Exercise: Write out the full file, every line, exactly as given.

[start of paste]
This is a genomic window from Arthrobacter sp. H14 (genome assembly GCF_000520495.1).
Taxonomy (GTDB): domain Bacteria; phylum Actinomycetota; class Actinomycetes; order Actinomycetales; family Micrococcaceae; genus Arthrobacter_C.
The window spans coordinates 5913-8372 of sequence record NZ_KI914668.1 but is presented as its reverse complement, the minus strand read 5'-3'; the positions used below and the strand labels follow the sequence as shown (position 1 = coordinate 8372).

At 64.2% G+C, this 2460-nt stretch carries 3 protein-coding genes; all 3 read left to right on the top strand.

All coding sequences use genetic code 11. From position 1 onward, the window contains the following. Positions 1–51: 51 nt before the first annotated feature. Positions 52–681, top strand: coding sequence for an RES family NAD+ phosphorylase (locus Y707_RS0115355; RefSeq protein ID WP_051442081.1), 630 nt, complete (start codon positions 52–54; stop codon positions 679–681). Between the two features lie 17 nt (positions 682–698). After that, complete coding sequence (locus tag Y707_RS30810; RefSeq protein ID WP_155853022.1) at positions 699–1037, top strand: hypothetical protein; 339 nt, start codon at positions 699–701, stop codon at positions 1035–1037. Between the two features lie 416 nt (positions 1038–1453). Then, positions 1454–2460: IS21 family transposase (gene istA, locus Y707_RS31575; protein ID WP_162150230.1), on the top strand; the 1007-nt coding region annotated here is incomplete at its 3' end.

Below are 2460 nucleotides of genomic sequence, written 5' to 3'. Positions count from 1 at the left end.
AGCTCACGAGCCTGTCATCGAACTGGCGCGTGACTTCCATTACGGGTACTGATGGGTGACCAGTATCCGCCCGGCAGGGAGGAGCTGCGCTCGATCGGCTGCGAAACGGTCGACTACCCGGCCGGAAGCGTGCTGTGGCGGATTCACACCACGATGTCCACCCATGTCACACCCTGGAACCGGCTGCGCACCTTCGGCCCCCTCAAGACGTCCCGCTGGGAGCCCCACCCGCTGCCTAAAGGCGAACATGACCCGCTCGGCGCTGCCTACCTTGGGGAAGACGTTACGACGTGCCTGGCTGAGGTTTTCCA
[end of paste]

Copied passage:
This is a genomic window from Arthrobacter sp. H14 (genome assembly GCF_000520495.1).
Taxonomy (GTDB): domain Bacteria; phylum Actinomycetota; class Actinomycetes; order Actinomycetales; family Micrococcaceae; genus Arthrobacter_C.
The window spans coordinates 5913-8372 of sequence record NZ_KI914668.1 but is presented as its reverse complement, the minus strand read 5'-3'; the positions used below and the strand labels follow the sequence as shown (position 1 = coordinate 8372).

At 64.2% G+C, this 2460-nt stretch carries 3 protein-coding genes; all 3 read left to right on the top strand.

All coding sequences use genetic code 11. From position 1 onward, the window contains the following. Positions 1–51: 51 nt before the first annotated feature. Positions 52–681, top strand: coding sequence for an RES family NAD+ phosphorylase (locus Y707_RS0115355; RefSeq protein ID WP_051442081.1), 630 nt, complete (start codon positions 52–54; stop codon positions 679–681). Between the two features lie 17 nt (positions 682–698). After that, complete coding sequence (locus tag Y707_RS30810; RefSeq protein ID WP_155853022.1) at positions 699–1037, top strand: hypothetical protein; 339 nt, start codon at positions 699–701, stop codon at positions 1035–1037. Between the two features lie 416 nt (positions 1038–1453). Then, positions 1454–2460: IS21 family transposase (gene istA, locus Y707_RS31575; protein ID WP_162150230.1), on the top strand; the 1007-nt coding region annotated here is incomplete at its 3' end.

Below are 2460 nucleotides of genomic sequence, written 5' to 3'. Positions count from 1 at the left end.
AGCTCACGAGCCTGTCATCGAACTGGCGCGTGACTTCCATTACGGGTACTGATGGGTGACCAGTATCCGCCCGGCAGGGAGGAGCTGCGCTCGATCGGCTGCGAAACGGTCGACTACCCGGCCGGAAGCGTGCTGTGGCGGATTCACACCACGATGTCCACCCATGTCACACCCTGGAACCGGCTGCGCACCTTCGGCCCCCTCAAGACGTCCCGCTGGGAGCCCCACCCGCTGCCTAAAGGCGAACATGACCCGCTCGGCGCTGCCTACCTTGGGGAAGACGTTACGACGTGCCTGGCTGAGGTTTTCCA